Originally Posted: May 29, 2020
As a professor at SMU Dallas, I am saddened by mainstream media’s myopic view of pandemic-induced online education.
Whether it be op-eds about students receiving inferior educations in virtual classrooms or stories about parents suing colleges for “not getting their money’s worth,” public discourse lacks an alternative perspective.
My own experience is quite the opposite. I witnessed an increase in student engagement and performance in my admittedly small classes afforded by a private university for my students who were unburdened by medical or socio-economic stress. My experience is not isolated but is echoed anecdotally by numerous colleagues in various parts of the nation. Deprived of non-academic distractions, many of my students became virtually monastic (pun intended). With more attention focused on their schoolwork, their work was more thoughtful, introspective, and contemplative. Deep thinking became the norm rather than the exception.
Consider the iconic Zoom class, which became the symbol of education in the age of coronavirus. The awkwardness of me fumbling with the technology elicited forbearance and support from students who never used to speak up.
In an online class of fewer than 25 students, all of them have front row seats; there is no escaping to the back of the room for anonymity. With college students, it turns out, a healthy measure of surveillance actually works. READ MORE
Wednesday, Feb. 12, 7 pm, DLSB 110
“That’s Fashionating: The History of Israeli Fashion From the Kibbutz to the City” by Liraz Cohen Mordechai, fashion lecturer and blogger with a Master’s degree in Global Fashion Management from FIT, manager of the NY- Israel Fash&Tech Meetup community, and certified stylist in the fashion industry of NYC. Co-sponsored with Hillel at SMU.
For more information email: firstname.lastname@example.org.
Sunday Feb. 2, 1:00-5:30, Dallas Hall, McCord Auditorium
7th annual Ladino Day celebration featuring Dr. Rey Romero, U. of Houston lecturing on “The Role of Ladino in Sustaining Sephardic Communities,” Student readings of Sephardic folktales, Film screening and discussion of “Song of the Sephardi” by David Raphael, and Kosher Sephardic Sweets. Free and Open to the Public. READ MORE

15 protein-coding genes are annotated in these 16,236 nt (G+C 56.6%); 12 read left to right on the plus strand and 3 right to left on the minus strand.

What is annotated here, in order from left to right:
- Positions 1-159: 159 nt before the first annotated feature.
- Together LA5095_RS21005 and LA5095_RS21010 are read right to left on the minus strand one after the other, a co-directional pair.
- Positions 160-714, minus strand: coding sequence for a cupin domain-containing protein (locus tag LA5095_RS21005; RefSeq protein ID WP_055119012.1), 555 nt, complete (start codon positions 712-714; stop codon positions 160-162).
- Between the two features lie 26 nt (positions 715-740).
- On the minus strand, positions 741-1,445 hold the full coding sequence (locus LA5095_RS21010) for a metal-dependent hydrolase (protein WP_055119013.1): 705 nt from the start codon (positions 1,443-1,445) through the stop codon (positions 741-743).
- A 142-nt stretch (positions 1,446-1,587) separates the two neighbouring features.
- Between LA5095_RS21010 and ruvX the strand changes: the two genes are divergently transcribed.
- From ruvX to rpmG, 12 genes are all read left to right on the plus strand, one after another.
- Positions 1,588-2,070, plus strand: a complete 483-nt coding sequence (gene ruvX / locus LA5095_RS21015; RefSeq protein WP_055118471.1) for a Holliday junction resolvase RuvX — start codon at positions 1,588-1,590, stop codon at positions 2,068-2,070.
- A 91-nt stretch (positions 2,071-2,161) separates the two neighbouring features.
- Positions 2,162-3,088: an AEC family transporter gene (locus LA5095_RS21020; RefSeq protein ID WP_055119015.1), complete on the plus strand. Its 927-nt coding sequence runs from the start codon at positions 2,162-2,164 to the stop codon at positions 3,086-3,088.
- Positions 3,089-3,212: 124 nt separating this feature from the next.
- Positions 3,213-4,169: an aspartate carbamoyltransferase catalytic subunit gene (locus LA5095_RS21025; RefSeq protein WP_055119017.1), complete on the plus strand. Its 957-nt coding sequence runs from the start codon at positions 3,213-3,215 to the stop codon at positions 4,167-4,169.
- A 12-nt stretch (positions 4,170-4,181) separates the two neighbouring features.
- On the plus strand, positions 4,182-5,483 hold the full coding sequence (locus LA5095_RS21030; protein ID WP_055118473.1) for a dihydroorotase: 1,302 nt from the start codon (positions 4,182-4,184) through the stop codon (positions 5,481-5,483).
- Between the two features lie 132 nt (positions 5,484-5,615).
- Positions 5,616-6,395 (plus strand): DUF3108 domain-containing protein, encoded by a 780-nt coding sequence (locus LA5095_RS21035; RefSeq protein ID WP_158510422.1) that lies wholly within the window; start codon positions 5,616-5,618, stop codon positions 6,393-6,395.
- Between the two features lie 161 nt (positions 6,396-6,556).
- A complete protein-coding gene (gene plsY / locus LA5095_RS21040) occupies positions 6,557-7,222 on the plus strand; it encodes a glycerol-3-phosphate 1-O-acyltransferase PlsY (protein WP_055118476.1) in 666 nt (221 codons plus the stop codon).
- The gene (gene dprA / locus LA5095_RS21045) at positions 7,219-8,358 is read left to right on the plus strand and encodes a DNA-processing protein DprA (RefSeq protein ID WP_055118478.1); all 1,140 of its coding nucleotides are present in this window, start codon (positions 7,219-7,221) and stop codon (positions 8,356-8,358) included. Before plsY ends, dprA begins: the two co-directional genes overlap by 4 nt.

Event Date: May 5, 2019
Location: Dallas Hall
A day of learning with mini-courses taught by SMU faculty and a film screening of “My So Called Enemy” and film director talk-back with Lisa Gossels. Spanning seven years, the film follows six Israeli and Palestinian teenage girls committed to justice and mutual understanding after participating in a cross-cultural women’s leadership program called Building Bridges for Peace. Co-sponsored with Perkins School of Theology, the Women’s and Gender Studies Program, and The Embrey Human Rights Program.
For more information: smu.edu/odju
Event Date: Sunday, Jan. 20
Location: McCord Auditorium
Time: 1:30-4:30 pm
This one-day celebration of Judeo-Spanish culture will feature personal Sephardic stories, an update on Ladino studies, and a concert of Ladino music. Ladino is an historic Jewish language with a geographically diverse distribution that developed a rich cultural heritage since its emergence in medieval Spain. The event is free and open to the public. No registration is required. For more information contact Shira Lander at email@example.com.
The Nate and Ann Levine Lecture Series
Mark your calendar:
Thursday, October 25, 2018 7:30 pm
Doron Ben-Atar and Andrew Pessin, co-authors of Campus Anti-Zionism: The University, Free Speech, and BDS
“Israel, BDS, and Campus Life: Complexities of Jewish Identity in the American Academy”
Originally Posted: June 25, 2018
This is an excerpt from the 2018 Jewish Studies Newsletter. Read the full newsletter here: SMU Jewish Studies 2018 Newsletter.
Rob Shapiro, BA Psychology
A graduate of the San Diego Jewish Academy, Rob elected the minor in Jewish Studies to deepen his already rich knowledge of Jewish history, culture, and religion. He earned distinction in his ma-jor, as recognized by induction into the Psi Chi psychology hon-ors society.
Rob has a passion for wrist-watches, and gained extensive knowledge about premium time pieces while working in sales at Bachendorf’s Jeweler. He plans to attend law school to focus on oil and gas.
Chandler Snipes, BBA Finance
Chandler’s interests range from music to sky-diving. As a senior in high school, he founded the Ruux Music Group, which he grew into a nationally-recognized business during his un-dergraduate career. Despite spending most weekends performing at music festivals around the country, he maintained a rigorous pro-gram of study. Chandler participated in the first SMU-in-Israel experience, where he ex-tended his trip to network with business asso-ciates in Tel Aviv.
Chandler undertook an independent study of Israeli music, tracing its evolution from the pioneer days of European folk music to its international recognition in the annual Euro-vision Song Contest. He will continue his stud-ies at the Cox School of Business in the fall to pursue a Master of Science in Accounting.